Introducing the New OELA Director

In April 2020, Secretary DeVos appointed Lorena Orozco McElwain as the Deputy Assistant Secretary and Director of the Office of English Language Acquisition (OELA). Learn more about her background in her video introduction (Spanish).


Class of 2020

Class of 2020

On May 1, President Trump issued a Presidential Message to the Class of 2020:

“Though this season of celebration has been disrupted by the coronavirus pandemic, our country and communities need you now more than ever. Your leadership will be essential in the days and weeks to come in helping your fellow Americans recover from this hardship. I remain confident that the future of our Nation will be brighter than ever before.”

In addition, the White House hosted a graduation ceremony for 2020 graduates on May 23.


Services for English Learners During COVID-19 Fact Sheet


Presidential Cybersecurity Education Award Recipients Announced

Secretary DeVos announced that Donna Woods and Kara Four Bear have been selected as the inaugural Presidential Cybersecurity Education Award recipients. Ms. Woods, of Canyon Springs High School in Moreno Valley, California, and Ms. Four Bear, of New Town Middle School in New Town, North Dakota, are recognized for instilling in their students the skills, knowledge, and passion for cybersecurity.


Distance Learning Resources from IES and Education Technology Developers

The Department’s Institute of Education Sciences (IES) took an innovative approach in responding to the COVID-19 pandemic. Over the past weeks, IES and education technology developers hosted a series of free day-long “unconferences” for educators, parents, and students. These events highlighted state-of-the-art approaches to teaching and learning, and sessions focused on innovative approaches to implementing the interventions in low-resource settings in mathematics, early learning, social studies, special education and science. 


Parent Training and Information Centers

The Department issued a notice inviting applications for new awards for fiscal year 2020 for Training and Information for Parents of Children with Disabilities—Parent Training and Information Centers and the Parent Information and Training Program. According to the notice, grant funds promote the effective education of children with disabilities by “strengthening the role and responsibility of parents and ensuring that families of such children have meaningful opportunities to participate in the education of their children at school and at home.” Applications are due by June 22, 2020.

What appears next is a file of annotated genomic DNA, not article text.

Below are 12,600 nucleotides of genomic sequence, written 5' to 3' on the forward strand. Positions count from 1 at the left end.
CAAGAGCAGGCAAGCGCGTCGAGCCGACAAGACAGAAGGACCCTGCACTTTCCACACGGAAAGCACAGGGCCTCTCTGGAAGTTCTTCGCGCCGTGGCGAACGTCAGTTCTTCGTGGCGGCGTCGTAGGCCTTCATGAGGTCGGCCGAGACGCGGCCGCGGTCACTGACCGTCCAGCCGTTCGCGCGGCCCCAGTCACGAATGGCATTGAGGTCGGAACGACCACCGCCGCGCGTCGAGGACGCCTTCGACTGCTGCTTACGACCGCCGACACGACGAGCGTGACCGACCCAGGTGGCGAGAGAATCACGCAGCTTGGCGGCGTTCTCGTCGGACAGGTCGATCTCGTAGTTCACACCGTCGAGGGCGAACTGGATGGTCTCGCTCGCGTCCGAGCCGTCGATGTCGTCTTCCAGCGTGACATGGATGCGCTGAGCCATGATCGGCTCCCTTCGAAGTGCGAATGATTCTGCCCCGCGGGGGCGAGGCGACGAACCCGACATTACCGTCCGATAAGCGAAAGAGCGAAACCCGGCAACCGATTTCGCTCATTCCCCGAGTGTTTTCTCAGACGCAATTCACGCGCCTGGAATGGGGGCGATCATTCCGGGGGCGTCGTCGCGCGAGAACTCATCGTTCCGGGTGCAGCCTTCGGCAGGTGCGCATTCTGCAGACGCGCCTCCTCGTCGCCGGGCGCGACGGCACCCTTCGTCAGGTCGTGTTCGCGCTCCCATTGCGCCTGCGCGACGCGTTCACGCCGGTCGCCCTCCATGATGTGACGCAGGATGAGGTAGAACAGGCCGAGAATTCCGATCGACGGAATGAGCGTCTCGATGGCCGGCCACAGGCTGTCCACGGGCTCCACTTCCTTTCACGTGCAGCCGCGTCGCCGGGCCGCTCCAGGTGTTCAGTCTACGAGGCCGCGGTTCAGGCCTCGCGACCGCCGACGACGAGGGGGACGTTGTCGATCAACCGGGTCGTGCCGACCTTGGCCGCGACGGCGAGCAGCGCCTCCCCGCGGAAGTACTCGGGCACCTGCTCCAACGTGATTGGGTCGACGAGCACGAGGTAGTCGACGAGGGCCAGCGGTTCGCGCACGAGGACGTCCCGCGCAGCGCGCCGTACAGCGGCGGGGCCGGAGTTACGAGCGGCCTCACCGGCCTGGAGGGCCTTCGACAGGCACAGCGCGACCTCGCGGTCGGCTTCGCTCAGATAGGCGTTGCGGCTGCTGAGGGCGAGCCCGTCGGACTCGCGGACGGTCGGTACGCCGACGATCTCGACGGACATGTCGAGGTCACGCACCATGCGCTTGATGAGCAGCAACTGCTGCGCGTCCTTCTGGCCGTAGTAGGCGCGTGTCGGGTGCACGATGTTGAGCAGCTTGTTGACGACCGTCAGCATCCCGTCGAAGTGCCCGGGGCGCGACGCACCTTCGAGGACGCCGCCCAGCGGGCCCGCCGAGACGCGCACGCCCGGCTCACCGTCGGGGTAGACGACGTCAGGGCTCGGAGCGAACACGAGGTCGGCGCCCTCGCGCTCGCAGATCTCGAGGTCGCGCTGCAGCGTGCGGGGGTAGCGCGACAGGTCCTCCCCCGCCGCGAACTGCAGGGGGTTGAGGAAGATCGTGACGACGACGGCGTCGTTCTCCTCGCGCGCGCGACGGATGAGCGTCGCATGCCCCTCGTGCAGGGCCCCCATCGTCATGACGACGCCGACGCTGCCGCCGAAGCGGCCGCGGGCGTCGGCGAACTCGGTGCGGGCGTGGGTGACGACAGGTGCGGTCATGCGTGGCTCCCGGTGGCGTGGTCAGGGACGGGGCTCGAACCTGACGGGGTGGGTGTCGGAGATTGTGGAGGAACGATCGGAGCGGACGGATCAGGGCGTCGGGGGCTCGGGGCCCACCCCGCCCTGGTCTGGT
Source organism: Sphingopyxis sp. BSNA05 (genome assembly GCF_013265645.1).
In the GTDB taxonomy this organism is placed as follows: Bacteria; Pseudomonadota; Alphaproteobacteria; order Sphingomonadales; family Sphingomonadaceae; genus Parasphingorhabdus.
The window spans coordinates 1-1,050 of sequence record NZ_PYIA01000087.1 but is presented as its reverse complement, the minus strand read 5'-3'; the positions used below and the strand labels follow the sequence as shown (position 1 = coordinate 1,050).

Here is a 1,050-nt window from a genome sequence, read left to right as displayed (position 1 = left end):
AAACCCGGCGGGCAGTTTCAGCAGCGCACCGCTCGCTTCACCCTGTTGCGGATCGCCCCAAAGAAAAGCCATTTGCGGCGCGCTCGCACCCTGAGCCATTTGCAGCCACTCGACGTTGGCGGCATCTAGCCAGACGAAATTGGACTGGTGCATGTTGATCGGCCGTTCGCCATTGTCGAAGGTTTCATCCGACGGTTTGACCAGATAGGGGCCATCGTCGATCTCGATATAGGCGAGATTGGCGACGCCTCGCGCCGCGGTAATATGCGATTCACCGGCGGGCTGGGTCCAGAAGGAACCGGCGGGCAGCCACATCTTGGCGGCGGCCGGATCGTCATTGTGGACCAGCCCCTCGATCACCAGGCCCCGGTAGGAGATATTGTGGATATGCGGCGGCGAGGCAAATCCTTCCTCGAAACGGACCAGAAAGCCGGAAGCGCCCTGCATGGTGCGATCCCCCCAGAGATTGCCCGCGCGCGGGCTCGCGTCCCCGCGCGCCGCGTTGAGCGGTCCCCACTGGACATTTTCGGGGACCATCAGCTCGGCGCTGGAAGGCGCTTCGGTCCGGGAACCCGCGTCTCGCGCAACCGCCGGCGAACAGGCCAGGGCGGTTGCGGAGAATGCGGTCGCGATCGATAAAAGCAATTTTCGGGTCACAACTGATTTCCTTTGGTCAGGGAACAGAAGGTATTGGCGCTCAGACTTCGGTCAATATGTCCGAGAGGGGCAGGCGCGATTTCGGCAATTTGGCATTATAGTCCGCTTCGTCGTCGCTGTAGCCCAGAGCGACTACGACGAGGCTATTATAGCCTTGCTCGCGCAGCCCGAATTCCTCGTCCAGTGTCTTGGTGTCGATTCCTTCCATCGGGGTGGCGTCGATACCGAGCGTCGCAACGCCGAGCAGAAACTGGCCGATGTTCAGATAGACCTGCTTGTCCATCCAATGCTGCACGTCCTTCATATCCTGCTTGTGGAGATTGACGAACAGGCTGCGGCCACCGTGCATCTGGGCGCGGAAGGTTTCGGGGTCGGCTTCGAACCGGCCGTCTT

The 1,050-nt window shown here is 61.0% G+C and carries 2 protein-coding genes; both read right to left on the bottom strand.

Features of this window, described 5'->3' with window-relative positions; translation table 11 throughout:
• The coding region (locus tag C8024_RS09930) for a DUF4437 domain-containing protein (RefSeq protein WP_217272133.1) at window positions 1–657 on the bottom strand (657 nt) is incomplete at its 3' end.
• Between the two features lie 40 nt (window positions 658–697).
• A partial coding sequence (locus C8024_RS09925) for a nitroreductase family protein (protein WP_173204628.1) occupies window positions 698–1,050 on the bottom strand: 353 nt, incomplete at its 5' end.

National Charter Schools Week


Bridging the Gap in Connectivity

The Department's Office of Educational Technology has outlined four strategies school district leaders can implement to bridge gaps in connectivity for low-income families. As internet service providers offer low-cost internet service, districts can highlight free or low-cost internet programs for low-income families, identify locally-available low-cost internet programs, cover the cost of low-cost internet programs for eligible families, and set up a hotline for the community.


New Federal Student Aid Tool for Student Borrowers

On April 26, Federal Student Aid released the Annual Student Loan Acknowledgment tool. This tool can help student borrowers understand fundamental loan concepts, such as interest accrual and capitalization. For new borrowers, the tool gives a sense of a borrower's loan balance, monthly payment, and expected salary based on the school and the program in which a borrower plans to be enrolled.